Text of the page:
Press Release
Interview with Lev Kalman and Whitney Horn, directors of Blondes in the Jungle
By Blythe Sheldon
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Lev Kalman and Whitney Horn's first feature, Blondes in the Jungle, is a 50-minute tropical cyclone of ideas and images. In 1987, three teenagers, Jerome, Chino, and Amber, brave the Honduran jungle on a quest to find the Fountain of Youth. A squall of Saved By the Bell décor and sultry landscapes, of innocuous teen talk, handdrawn animation, and 1960s archaeological tracts blow in from out of blue. Sustained winds of an eclectic world beat soundtrack approach 75 mph, with some higher gusts, and threaten to rock us like a hurricane. "We're trying to say: there's this, but there's also this. We want it all," explains Kalman. Nothing is out of reach. Our only choice is to take shelter in the storm.

BLYTHE SHELDON: Teen comedies usually operate within a limited worldview–they take place in the suburbs. Can you explain how you apply that narrow experience to say, teen cokeheads looking for the Fountain of Youth in 1980s Honduras?
LEV KALMAN: Our idea was to stress that this adventure into an exotic location would take the same structure as a shopping trip to the mall. With the one exception of Amber having that encounter with the Jaguar god, nothing would at all break their expectations. They were under the impression that they could go find the Fountain of Youth, as they would to a day spa, and it'd work. They met up with their friends, how they would somewhere in New York, and be like, "Hey, how'd you find us?" Even the one exception, the encounter with the Jaguar god, which gives her the knowledge of where it is, he is still the hunky Anglo version of a Jaguar god. They don't go to the jungle to encounter the Other. That's why there are no real brown people in the movie. In these characters' experience, Indians and Latinos would be absolutely marginal to the story. That's why the Jaguar god is a white guy in brown face.
WHITNEY HORN: We think of ourselves as Eric Rohmer if he were retarded. I feel like in Eric Rohmer, the conversations aim toward the highbrow. Ours aim toward the lowbrow, like TV. It's not philosophy.
LK: Right, and as in Rohmer, the conversations are texture as well as text. They are part of the scenery. That's why the characters are often telling stories about other places.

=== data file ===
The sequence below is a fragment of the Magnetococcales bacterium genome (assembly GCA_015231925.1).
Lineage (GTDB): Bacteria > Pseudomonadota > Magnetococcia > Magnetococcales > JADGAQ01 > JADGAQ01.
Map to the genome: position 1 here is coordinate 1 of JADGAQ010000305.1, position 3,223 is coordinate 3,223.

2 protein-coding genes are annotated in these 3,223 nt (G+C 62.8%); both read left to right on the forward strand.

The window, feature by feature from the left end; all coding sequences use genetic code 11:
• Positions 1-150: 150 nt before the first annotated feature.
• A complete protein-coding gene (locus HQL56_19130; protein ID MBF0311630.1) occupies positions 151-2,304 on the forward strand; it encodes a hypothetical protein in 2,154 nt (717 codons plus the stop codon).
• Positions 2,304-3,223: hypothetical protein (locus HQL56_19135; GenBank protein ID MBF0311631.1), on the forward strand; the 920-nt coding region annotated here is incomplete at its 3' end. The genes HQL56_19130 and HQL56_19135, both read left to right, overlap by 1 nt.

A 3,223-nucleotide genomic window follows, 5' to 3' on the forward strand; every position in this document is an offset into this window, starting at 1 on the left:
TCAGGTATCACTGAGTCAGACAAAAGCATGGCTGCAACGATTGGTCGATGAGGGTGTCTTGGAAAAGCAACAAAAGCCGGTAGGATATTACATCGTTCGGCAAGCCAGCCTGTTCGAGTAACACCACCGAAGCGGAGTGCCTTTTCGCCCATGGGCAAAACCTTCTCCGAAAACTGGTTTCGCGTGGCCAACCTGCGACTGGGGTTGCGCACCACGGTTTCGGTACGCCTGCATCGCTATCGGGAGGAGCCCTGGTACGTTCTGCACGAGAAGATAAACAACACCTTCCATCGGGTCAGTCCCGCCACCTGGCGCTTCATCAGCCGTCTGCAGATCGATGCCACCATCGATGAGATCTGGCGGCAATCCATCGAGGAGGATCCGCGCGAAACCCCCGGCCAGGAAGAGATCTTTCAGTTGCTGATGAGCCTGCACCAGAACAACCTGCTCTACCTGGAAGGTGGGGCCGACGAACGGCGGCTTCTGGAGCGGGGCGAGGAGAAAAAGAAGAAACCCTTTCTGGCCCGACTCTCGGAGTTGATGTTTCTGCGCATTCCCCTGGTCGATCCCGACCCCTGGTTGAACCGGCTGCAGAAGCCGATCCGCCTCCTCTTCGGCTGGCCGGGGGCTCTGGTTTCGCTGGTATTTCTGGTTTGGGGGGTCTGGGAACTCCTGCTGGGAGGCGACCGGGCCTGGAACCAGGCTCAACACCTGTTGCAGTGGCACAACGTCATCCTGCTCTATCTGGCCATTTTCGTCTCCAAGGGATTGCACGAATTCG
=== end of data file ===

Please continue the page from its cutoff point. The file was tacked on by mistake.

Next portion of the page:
BLS: It's called Blondes in the Jungle. Did you take any B-movies as your inspiration?
LK: In the end, we took movies that took B-movies as their inspiration. Warhol?s Lonesome Cowboys, for example. O.C. and Stiggs was like Robert Altman doing a teen comedy. We watched so many teen comedies-- definitely Degrassi. We recommended our actors to watch Degrassi Junior High. On the old one, when they make a joke, it's very straightforward. That character wants people to laugh at their joke.

BLS: What were you like as teenagers?
WH: There are no interesting facts about me as a teenager. I was unremarkable.
LK: I was arrested. It was shocking to the school.

BLS: Why were you arrested?
LK: I was charged with assault with a deadly weapon. A car. We stole a pumpkin off some guy's lawn after Halloween, Nov. 1st. It was a cul-de-sac, and when we sped off we ended up where we started. The guy was out there, this drunk ex-cop and he and his huge friend got in front of the car. The windows were open and they tried to get into the car and grab me. They punched the window as I'm trying to close the window, and that was the assault. They said we hit their hands with our car. The cops luckily didn't buy it because they knew this guy was a drunk and an ex-cop. We were co-conspirators in a larceny. We had to go to trial around the same time a big rape trial in Stamford was going on that was on national news. It happened literally two days after I got my early acceptance from Columbia. First everyone was like, "Ooh ooh" and then "ha ha." The principal made fun of me on morning announcements.

BLS: So, you lived out a teen movie. Why did you choose Honduras?
WH: Convenience, in a way. We had a place to stay down there, a reason to visit. My boyfriend Oliver's mom moved down there a few years ago. She on a river across from a national park. She runs yoga retreats, eats raw food.

BLS: Can you talk about the soundtrack? What was the concept behind it?
LK: The concept for the soundtrack is that the blondes carry a portable tape deck with them and listen to one tape over and over. And the tape is by a band we made up called El Jefe and the Executive Look, a very eclectic 1987 Wold Beat band. Our friends, the guys from Vampire Weekend, John Atkinson from Aa, Judd Shoenholtz of the Birthday Boyz, and the producer Billy Pavone (of Aa, The Fall, etc). And then John brought in the new age-y sounding vocalist Julianna Barwick. The Executive Look is a band, like Devo, that both punks and preps could like, and thus could be shared by Chino and Amber (the sibling blondes). Sometimes the music is the blondes' soundtrack--as in, it's what they're listening to and affects their mood or whatever. But other times it acts as another distancing device like the silent sequences or the epilogue and takes us out of their story. Suddenly you lose the flow of the narrative and are just enjoying like a jungle music video.

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